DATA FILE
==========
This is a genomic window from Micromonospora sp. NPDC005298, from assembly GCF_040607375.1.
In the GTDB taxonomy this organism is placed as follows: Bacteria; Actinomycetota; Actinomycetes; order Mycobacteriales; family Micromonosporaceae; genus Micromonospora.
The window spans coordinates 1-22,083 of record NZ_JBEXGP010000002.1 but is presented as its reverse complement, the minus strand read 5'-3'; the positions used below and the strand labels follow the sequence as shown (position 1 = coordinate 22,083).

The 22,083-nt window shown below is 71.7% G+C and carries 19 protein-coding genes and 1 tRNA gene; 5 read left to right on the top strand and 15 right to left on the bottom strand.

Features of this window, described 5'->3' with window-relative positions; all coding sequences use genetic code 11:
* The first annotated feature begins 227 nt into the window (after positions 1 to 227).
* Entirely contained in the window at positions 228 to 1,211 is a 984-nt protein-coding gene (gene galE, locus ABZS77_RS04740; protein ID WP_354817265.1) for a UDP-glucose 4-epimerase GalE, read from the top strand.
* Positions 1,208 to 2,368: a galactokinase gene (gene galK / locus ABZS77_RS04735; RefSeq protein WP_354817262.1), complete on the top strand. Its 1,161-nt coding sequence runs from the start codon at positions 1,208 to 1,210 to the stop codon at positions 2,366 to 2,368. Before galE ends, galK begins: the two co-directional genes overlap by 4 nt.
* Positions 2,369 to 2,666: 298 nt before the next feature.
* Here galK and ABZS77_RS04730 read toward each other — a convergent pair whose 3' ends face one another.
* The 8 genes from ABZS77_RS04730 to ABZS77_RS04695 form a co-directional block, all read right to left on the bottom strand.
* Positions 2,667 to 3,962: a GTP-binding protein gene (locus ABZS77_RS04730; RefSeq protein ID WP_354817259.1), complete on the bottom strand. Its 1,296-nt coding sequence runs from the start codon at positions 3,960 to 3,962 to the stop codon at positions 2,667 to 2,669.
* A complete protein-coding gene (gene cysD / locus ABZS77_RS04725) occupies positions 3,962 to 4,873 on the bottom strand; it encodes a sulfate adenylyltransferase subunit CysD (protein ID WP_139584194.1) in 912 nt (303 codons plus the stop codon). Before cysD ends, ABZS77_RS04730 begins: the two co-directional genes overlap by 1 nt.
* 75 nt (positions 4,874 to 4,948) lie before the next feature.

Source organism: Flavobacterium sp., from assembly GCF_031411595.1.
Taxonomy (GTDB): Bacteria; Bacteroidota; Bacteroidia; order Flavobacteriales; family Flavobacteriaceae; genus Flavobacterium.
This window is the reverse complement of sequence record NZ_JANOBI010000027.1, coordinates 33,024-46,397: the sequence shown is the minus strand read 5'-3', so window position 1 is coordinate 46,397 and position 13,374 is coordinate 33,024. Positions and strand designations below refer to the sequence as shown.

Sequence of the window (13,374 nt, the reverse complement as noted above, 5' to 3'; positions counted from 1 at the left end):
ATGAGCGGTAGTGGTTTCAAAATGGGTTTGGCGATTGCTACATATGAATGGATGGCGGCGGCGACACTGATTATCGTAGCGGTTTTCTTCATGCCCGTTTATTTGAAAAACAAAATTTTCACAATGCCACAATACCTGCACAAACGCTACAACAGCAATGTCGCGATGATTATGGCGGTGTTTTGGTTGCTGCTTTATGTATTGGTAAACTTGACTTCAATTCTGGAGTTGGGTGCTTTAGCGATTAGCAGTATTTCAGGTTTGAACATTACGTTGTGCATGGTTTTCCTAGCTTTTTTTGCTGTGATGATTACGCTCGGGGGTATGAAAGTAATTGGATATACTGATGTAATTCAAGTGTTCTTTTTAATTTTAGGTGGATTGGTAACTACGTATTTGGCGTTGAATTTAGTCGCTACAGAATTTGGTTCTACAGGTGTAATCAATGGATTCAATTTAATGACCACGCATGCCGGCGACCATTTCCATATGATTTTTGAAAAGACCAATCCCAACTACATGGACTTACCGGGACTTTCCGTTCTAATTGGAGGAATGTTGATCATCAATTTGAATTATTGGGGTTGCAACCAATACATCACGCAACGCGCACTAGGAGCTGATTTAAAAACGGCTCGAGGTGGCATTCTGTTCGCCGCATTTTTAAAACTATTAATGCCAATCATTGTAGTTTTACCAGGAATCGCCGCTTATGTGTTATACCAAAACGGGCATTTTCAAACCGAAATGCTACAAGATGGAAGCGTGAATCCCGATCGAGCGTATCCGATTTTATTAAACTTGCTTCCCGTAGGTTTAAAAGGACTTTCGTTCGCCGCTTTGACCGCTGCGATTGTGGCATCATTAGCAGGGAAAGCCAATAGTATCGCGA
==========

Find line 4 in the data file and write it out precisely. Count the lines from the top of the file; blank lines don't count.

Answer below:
The 22,083-nt window shown below is 71.7% G+C and carries 19 protein-coding genes and 1 tRNA gene; 5 read left to right on the top strand and 15 right to left on the bottom strand.